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Construction: Vetting

Business, Innovation and Skills written question – answered on 10th July 2013.

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Photo of Iain Wright Iain Wright Shadow Minister (Business, Innovation and Skills)

To ask the Secretary of State for Business, Innovation and Skills with reference to Construction 2025 Industrial Strategy: government and industry in partnership, published on 2 July 2013, for what reasons the issue of blacklisting in the construction sector was not included in the strategy; and if he will ensure that this issue is considered in any further discussions between government and industry on the future shape of the construction sector labour market.

Photo of Michael Fallon Michael Fallon The Minister of State, Department for Business, Innovation and Skills , Minister of State, Department of Energy and Climate Change

The position on blacklisting is clear. The practice was outlawed in the Blacklisting Regulations 2010.

Since the opposition debate on blacklisting on 23 January 2013, Hansard, column 330, no new evidence has been presented to Government to show that blacklisting is ongoing. There have been a lot of accusations, but we have not yet received any firm evidence that blacklisting continues, in the construction industry or elsewhere. We continue to urge anyone who has such information to get in touch with the appropriate authorities.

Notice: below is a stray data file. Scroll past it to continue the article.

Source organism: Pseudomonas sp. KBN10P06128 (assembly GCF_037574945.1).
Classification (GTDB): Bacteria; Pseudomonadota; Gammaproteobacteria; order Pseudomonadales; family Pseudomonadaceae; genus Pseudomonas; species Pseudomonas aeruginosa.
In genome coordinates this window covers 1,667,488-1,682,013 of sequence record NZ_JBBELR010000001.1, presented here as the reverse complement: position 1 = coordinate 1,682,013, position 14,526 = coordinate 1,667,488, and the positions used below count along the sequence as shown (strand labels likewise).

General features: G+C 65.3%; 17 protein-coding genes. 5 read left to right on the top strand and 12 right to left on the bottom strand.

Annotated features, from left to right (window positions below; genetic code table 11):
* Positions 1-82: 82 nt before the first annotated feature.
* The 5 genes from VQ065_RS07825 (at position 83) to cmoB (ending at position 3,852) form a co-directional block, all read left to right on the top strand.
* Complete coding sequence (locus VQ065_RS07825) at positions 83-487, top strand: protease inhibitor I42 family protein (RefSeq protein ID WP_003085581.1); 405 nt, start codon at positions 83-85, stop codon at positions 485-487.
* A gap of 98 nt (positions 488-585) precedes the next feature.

Similarly I am not aware of any evidence that the Blacklists Regulations are not effective.

The Scottish Affairs Select Committee is continuing its own investigation into blacklisting and Government will be looking carefully at its final report as well as any other evidence submitted. Where there is evidence that blacklisting is currently being used in any sector of the economy, the appropriate authorities will be asked to carry out a full and thorough investigation.

The Secretary of State for Business, Innovation and Skills, my right hon. Friend Vince Cable, met with the Information Commissioner, Christopher Graham, at the beginning of April 2013 to make sure that he is ready and able to investigate any new evidence and to use the new powers given to the Commissioner in April 2010. These include a penalty of up to £500,000 for serious misuse of personal data.

We are also aware that there are some ongoing cases currently before the courts, and will be interested to see the outcome of these.

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